(Super. Ct. No. CRF112020)
The opinion of the court was delivered by: Raye , P. J.
California Rules of Court, rule 8.1115(a), prohibits courts and parties from citing or relying on opinions not certified for publication or ordered published, except as specified by rule 8.1115(b). This opinion has not been certified for publication or ordered published for purposes of rule 8.1115.
Defendant Gurshinder Bains Singh entered a negotiated plea of no contest to resisting an officer by the use of force or violence (Pen. Code, § 69; count 2) in exchange for dismissal of the remaining counts. Count 1 (battery on an officer; Pen. Code, § 243, subd. (c)(2)) was dismissed with a Harvey waiver.*fn1 The court denied probation and sentenced defendant to county jail for the upper term of three years.
Defendant appeals, contending the trial court abused its discretion in denying probation and in imposing the upper term. We will affirm.
About 1:00 p.m. on September 15, 2011, Sutter County Sheriff's Detective Bryan Simpson, not in uniform but wearing a badge and a gun on his right hip, investigated a report that a motorcycle was parked within two feet of the front doors to the county building and was considered to be a fire hazard. The detective removed the key from the motorcycle's ignition. While the detective spoke with dispatch concerning the license plate, a man later identified as defendant approached, wearing a motorcycle helmet. Defendant confirmed that he owned the motorcycle. After identifying himself, the detective twice asked defendant why he had parked the motorcycle in that location, and defendant responded each time that handicapped people parked there but admitted he was not handicapped. The motorcycle was not in a handicapped parking spot but in an entryway.
The detective did not see a handicapped placard or plate and asked for defendant's driver's license, registration, and proof of insurance. At first defendant balked at the request, stating that the detective was not a " 'cop,' " but when the detective pointed to his badge and identified himself as with the sheriff's department, defendant provided his driver's license. In talking with defendant, the detective noticed he exhibited signs and symptoms of being under the influence and had a strong odor of alcohol on his breath. Defendant at first denied that he had been drinking but when told he smelled of alcohol admitted he had " 'one shot, maybe.' "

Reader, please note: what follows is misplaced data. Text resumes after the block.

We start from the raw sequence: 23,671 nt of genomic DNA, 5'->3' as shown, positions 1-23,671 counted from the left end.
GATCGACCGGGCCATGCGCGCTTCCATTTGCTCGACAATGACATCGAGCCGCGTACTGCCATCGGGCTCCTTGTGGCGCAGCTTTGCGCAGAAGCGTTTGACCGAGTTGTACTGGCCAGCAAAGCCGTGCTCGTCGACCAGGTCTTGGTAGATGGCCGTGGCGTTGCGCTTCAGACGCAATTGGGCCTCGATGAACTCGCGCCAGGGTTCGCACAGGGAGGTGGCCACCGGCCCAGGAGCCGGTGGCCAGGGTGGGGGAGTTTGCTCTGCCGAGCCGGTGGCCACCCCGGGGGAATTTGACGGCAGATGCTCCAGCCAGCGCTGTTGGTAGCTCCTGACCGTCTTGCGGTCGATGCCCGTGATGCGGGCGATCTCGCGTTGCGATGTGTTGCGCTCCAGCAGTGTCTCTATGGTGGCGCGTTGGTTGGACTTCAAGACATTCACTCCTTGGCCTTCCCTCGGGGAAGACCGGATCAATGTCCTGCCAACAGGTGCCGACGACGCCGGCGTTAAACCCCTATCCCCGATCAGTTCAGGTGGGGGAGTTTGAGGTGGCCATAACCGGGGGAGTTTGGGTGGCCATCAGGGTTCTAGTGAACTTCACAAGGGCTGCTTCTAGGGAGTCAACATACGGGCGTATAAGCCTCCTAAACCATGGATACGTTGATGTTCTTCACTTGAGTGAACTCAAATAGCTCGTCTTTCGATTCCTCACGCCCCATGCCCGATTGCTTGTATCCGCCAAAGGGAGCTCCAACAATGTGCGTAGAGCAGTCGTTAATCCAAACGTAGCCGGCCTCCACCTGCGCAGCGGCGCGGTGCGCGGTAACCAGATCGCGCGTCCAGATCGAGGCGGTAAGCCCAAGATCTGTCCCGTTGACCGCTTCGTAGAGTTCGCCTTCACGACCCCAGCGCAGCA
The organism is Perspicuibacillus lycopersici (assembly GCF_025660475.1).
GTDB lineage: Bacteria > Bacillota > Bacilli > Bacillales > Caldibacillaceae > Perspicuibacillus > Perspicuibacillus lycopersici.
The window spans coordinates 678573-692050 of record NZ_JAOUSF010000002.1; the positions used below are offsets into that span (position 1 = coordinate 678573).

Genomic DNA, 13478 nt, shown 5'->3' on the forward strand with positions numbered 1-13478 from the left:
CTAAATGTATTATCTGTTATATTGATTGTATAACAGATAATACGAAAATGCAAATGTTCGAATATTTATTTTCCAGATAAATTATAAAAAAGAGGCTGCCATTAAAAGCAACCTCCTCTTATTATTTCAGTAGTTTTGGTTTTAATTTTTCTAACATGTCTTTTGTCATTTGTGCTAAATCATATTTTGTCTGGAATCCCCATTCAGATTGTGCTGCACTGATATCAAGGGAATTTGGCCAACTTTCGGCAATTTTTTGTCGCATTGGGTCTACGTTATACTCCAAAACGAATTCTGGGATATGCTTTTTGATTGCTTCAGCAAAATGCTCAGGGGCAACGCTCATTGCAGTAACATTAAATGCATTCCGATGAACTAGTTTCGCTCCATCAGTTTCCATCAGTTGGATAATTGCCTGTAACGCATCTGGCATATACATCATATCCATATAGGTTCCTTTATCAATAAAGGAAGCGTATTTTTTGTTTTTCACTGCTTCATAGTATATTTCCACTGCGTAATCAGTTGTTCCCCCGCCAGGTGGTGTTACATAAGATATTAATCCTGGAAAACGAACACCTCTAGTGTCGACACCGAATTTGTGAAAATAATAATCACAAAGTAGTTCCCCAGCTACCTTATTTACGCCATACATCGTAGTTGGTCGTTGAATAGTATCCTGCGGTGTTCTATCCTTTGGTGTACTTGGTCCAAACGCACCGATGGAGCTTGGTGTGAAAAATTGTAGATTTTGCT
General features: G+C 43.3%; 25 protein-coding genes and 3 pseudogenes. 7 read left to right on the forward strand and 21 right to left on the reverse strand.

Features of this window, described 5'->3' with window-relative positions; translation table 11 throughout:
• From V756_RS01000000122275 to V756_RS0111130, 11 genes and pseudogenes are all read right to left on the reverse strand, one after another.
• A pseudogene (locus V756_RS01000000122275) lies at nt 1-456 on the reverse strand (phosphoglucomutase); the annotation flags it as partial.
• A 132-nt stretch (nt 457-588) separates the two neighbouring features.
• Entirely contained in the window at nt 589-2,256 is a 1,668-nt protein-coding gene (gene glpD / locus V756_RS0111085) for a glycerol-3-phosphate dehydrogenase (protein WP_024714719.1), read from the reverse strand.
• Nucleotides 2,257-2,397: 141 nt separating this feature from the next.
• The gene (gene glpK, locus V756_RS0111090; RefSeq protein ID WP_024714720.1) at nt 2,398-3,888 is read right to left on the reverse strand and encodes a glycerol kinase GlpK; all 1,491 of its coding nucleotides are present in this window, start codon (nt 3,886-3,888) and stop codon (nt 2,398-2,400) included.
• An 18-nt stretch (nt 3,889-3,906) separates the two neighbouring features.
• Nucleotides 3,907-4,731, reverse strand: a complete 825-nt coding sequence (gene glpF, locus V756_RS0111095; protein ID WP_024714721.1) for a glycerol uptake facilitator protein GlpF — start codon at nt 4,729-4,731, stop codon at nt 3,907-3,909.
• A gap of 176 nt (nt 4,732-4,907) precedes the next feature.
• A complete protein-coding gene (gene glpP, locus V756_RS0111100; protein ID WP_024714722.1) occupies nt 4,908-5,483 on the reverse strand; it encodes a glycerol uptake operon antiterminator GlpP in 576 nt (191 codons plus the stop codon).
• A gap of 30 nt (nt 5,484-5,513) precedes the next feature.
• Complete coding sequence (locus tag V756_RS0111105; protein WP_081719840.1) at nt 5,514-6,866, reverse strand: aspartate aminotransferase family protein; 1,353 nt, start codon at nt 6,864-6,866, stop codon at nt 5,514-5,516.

The detective contacted dispatch for a uniformed officer. Defendant mumbled he wanted a " 'real cop' " and the detective's badge number. The detective stated that he did not have a number, and defendant stepped toward the detective to look at the badge. Defendant then lunged toward the detective, grabbed his wrist, and placed his arm around the officer's neck. The two struggled and they fell to the ground. The detective directed defendant to stop resisting and stated he was under arrest. Defendant refused and said, " 'Is that all you got, big man? You're not going to win this one' " and " 'You are not strong. You're not going to win.' " When the detective used finger pressure below defendant's eyes, defendant asked, " 'That's it?' " About that time, other officers arrived and defendant was handcuffed and arrested.
The detective suffered a laceration on his hand and abrasions on his knee and elbow. Defendant apologized for fighting with the detective and admitted that he knew the detective was a law enforcement officer. He admitted drinking some wine earlier in the day. Two preliminary alcohol screening tests revealed blood alcohol content readings of .057 and .056 percent, and an Intoxilyzer test revealed .04 percent.
The probation officer reported that defendant was presumptively ineligible for probation because of his two prior felony convictions. (Pen. Code, § 1203, subd. (e)(4).) The probation officer's report listed seven factors weighing against a grant of probation and only one in favor, that defendant expressed a willingness to comply with probation terms and conditions.*fn2
In recommending the upper term, the probation report listed five factors in aggravation and none in mitigation.*fn3
In a statement in mitigation, defense counsel cited the immigration consequences to defendant if he were sentenced to one or more years in confinement: defendant arrived in the United States in 1992 at 20 years of age; he did not become a citizen but was lawfully admitted for permanent residence, and if his offense were deemed a deportable offense, he would lose his lawful status and be deported. Acknowledging that defendant was ineligible for probation except in an unusual case, defense counsel cited defendant's mental condition, which significantly reduced ...